A line from one of my favorite movies! The character Forrest Gump starts on a journey from his home in Alabama and criss-crosses the country in a pair of red-on-white Nikes. I know you all are used to me writing on my adventures with triathlons and other “limit-pushing” feats. But this month I just have to share about my Forrest-like experience that truly tested all levels of endurance. Spring is here so, if you ever even considered trying a 5K walk or a 10K run, now is the time to start training. Hopefully, you will be encouraged to step out and sprint to the finish.
I had the experience of a lifetime with some of my Biggest Loser family and four awesome fans this past weekend at the 2011 Ragnar So-Cal Relay. This race is considered one of those “extreme” races. It involved a team of 12 divided into two vans, running a relay race over an extreme distance and often extreme terrains. Ragnar So-Cal was 200.9 miles (yes, 200.9 – I did not misplace my decimal!). Each of the 12 runners is assigned 3 legs of various distances to complete. I had to do 15.5 total, about 5 miles per leg. The catch: you don’t stop until you cross the finish line! So, for my group the race was 36+ hours long! You run and drive all day and all night. The Ragnar Series truly lives up to its motto: “Run…Drive…Sleep?...Repeat”.
I think I slept about a total of 2 hours between my first leg at 6am Friday morning and my last leg at 7am on Saturday. There is nothing like running while sleep deprived! The sleep deprivation also served to be our source of entertainment. Random movie quotes and songs filled our “downtime” while we waited for our van-mates to complete their legs. I will now forever be known as “the girl who can do Jabba the Hut.”
I must say that although we started in Huntington Beach, CA as mostly strangers, we ended at Coronado Island, CA as uniquely bonded friends – all able to come away with nuggets of inspiration and motivation to do another race. It was just about the best time that I had in a very long time – and it happened to be centered on a healthy activity. No one cared how fast you ran…the only thing that mattered was that you finished! And, each member of my van focused on nothing else than crossing that finish line.
What was most inspiring about the event were the four fans who won spots on our teams. These were people who on their own have lost tons of weight and are pushing themselves to complete once unimaginable feats. I only spent the weekend with one of them (Adam) and he was simply INCREDIBLE. Once 278 pounds and a diabetic, he trimmed down to a lean and mean 180 pounds, maintaining close to that weight for the past 18 months. He has become a run enthusiast, and did the Ragnar Northwest Passage in 2010. Adam is just a regular “Joe” who changed his life – but he serves as motivation to all. Read his story for yourself….
So, are you ready to run? Maybe you are not ready to run an extreme race like Ragnar, but you want to start with a short race, like a 5K (3.1 miles for the metrically challenged ).
Here are some tips on training for your first race within 8 weeks:
1. Develop a schedule.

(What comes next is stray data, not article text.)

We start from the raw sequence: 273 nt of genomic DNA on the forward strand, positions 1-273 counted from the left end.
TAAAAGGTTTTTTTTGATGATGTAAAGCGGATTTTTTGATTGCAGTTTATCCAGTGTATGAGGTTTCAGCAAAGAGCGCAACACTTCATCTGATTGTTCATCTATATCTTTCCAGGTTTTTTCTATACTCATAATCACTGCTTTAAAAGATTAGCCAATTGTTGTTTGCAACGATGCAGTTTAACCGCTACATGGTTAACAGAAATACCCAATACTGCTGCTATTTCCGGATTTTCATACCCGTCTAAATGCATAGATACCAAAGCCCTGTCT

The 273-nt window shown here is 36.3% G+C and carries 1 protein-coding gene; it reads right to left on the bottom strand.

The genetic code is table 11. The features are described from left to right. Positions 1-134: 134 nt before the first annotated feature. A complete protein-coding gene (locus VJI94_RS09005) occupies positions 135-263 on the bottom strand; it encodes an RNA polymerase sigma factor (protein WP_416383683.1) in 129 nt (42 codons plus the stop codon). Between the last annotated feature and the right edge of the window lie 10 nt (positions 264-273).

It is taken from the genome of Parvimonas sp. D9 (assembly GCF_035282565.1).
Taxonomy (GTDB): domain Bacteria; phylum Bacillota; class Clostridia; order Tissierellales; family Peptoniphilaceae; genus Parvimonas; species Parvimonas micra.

Plan on running 3 days per week, rest 2 days, 1 day of cross-training (elliptical, biking, swimming), and 1 day of active recovery (an easy, comfortable run/walk or cross-training)
2. Invest in your footwear.
Running in old or worn-out sneakers is one of the most common causes of running injuries. Running shoes lose shock absorption, cushioning and stability over time. If feel muscle fatigue, shin splints, or some pain in your joints -- especially your knees -- you may be wearing running shoes that no longer have adequate cushioning for the long run. Your best bet is to find a running specialty store (The Running Store). Plan on spending some time there because the salesperson should ask you lots of questions to determine your foot type and have several running shoe options for you to try out. Cuteness is not a consideration – make sure that your shoes are at least ½ to a full size bigger than your regular size. Your feet will swell when you run and you need plenty of “wiggle” room. If the store can do a running analysis where they watch you run on a treadmill, all the better.
3. Choose good food.
Before you run, choose foods high in carbohydrates and lower in fat, fiber, and protein. Some examples of good pre-workout fuel include: a bagel with peanut butter; a banana and an energy bar; or a bowl of cold cereal with a cup of milk. Stay away from rich, very fatty, or high-fiber foods, as they may cause you trouble on the road (gas, bloating, etc).
4. Train through the pain.
It is common when you train to have some kind of pain. You will need to determine if it is the type of pain that requires you to slow down or needs further medical attention. Most mild to moderate pain may be tolerable enough for you to train through. Rule of thumb – if it doesn’t cause you to limp and the pain is not off the charts, you can safely work through it. However, if you are ever seriously concerned about pain or an injury, please seek medical attention immediately.
5. Find a buddy.
Make your new adventure a partnering or group activity. Find a friend or two and start your own club. The motivation and support you provide each other will push you farther.
I started running nearly three years ago while a contestant on The Biggest Loser. My Ragnar race is road race number eleven (I’ve become partial to triathlons ). I approach each race with the same energy and excitement as my first.
What is most exciting is that three years ago, I never would have even though about running a race. So the fact that I can finish one, keeps me going. Are you ready?